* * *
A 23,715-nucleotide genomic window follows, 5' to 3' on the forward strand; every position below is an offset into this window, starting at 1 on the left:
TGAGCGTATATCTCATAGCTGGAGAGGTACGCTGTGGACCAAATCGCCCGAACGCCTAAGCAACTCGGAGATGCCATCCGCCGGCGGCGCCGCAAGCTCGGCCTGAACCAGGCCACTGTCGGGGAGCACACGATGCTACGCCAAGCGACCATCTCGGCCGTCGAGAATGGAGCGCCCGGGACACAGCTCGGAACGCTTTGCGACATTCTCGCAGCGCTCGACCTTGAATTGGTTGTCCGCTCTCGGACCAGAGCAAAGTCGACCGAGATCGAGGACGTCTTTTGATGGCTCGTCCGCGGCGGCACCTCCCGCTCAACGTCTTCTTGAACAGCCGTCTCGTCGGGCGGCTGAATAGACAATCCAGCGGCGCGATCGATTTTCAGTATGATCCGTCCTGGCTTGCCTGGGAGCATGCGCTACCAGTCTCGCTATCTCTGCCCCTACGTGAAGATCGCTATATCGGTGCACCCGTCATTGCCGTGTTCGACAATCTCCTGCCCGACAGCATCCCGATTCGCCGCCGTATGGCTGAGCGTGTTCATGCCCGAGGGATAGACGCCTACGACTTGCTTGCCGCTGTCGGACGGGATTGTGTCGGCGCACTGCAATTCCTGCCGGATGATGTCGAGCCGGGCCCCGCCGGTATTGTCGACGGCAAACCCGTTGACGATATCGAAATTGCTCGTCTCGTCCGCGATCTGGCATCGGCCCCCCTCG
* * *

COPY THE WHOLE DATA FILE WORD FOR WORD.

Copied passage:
A 23,715-nucleotide genomic window follows, 5' to 3' on the forward strand; every position below is an offset into this window, starting at 1 on the left:
TGAGCGTATATCTCATAGCTGGAGAGGTACGCTGTGGACCAAATCGCCCGAACGCCTAAGCAACTCGGAGATGCCATCCGCCGGCGGCGCCGCAAGCTCGGCCTGAACCAGGCCACTGTCGGGGAGCACACGATGCTACGCCAAGCGACCATCTCGGCCGTCGAGAATGGAGCGCCCGGGACACAGCTCGGAACGCTTTGCGACATTCTCGCAGCGCTCGACCTTGAATTGGTTGTCCGCTCTCGGACCAGAGCAAAGTCGACCGAGATCGAGGACGTCTTTTGATGGCTCGTCCGCGGCGGCACCTCCCGCTCAACGTCTTCTTGAACAGCCGTCTCGTCGGGCGGCTGAATAGACAATCCAGCGGCGCGATCGATTTTCAGTATGATCCGTCCTGGCTTGCCTGGGAGCATGCGCTACCAGTCTCGCTATCTCTGCCCCTACGTGAAGATCGCTATATCGGTGCACCCGTCATTGCCGTGTTCGACAATCTCCTGCCCGACAGCATCCCGATTCGCCGCCGTATGGCTGAGCGTGTTCATGCCCGAGGGATAGACGCCTACGACTTGCTTGCCGCTGTCGGACGGGATTGTGTCGGCGCACTGCAATTCCTGCCGGATGATGTCGAGCCGGGCCCCGCCGGTATTGTCGACGGCAAACCCGTTGACGATATCGAAATTGCTCGTCTCGTCCGCGATCTGGCATCGGCCCCCCTCG